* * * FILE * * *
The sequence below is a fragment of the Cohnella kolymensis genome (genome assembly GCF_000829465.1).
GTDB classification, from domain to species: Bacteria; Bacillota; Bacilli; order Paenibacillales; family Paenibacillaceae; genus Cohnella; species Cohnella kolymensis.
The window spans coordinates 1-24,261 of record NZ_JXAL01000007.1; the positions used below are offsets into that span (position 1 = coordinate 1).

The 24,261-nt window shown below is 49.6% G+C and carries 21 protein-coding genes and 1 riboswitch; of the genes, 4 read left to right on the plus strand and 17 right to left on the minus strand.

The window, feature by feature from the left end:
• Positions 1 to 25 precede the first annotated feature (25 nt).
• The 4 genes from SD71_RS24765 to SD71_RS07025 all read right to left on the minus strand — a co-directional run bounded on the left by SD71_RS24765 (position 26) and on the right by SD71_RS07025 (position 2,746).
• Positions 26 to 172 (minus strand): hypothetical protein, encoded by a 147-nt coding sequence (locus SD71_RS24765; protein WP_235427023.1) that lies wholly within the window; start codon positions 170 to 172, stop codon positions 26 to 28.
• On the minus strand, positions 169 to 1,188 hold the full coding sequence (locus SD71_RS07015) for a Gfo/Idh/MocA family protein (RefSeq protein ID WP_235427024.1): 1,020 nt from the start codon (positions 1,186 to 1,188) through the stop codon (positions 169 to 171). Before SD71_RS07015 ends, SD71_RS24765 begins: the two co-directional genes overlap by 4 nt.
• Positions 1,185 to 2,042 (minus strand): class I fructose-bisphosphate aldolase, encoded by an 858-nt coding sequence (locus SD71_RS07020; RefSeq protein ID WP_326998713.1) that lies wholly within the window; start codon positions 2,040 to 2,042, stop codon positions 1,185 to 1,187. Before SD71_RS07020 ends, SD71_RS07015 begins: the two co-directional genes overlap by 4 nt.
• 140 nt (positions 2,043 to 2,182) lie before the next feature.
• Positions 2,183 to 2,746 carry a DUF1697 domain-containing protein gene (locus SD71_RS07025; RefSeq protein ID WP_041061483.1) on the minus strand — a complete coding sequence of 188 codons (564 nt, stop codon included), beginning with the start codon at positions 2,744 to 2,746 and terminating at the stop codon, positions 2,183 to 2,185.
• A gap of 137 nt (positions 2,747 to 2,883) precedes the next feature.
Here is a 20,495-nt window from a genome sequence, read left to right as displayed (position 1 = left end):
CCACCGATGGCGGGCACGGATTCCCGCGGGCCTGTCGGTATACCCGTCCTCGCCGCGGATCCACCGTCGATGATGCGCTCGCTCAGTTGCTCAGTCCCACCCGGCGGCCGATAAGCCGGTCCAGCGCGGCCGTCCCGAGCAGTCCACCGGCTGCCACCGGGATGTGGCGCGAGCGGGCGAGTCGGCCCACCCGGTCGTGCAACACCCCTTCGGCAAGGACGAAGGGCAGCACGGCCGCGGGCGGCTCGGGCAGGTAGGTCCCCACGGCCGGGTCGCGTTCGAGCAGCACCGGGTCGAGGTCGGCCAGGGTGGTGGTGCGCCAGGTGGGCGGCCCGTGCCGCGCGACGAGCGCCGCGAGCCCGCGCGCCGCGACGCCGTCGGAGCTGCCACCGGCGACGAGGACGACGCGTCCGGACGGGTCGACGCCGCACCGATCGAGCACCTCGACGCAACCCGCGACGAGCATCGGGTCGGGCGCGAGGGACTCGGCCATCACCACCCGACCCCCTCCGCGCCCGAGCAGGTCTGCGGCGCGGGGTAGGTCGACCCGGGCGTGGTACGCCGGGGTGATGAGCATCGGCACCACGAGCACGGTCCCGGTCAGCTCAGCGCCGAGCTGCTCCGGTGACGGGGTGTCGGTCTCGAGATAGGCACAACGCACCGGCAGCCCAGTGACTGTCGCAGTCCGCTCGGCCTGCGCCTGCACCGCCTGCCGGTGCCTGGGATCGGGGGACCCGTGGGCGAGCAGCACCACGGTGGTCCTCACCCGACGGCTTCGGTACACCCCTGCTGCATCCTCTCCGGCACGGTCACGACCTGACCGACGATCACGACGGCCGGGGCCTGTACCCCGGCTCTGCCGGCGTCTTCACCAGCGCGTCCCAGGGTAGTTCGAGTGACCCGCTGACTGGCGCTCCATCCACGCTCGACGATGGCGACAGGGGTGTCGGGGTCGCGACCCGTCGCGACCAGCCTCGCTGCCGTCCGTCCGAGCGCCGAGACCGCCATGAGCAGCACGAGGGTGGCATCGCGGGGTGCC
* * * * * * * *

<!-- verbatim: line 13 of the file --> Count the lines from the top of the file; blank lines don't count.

• A gap of 137 nt (positions 2,747 to 2,883) precedes the next feature.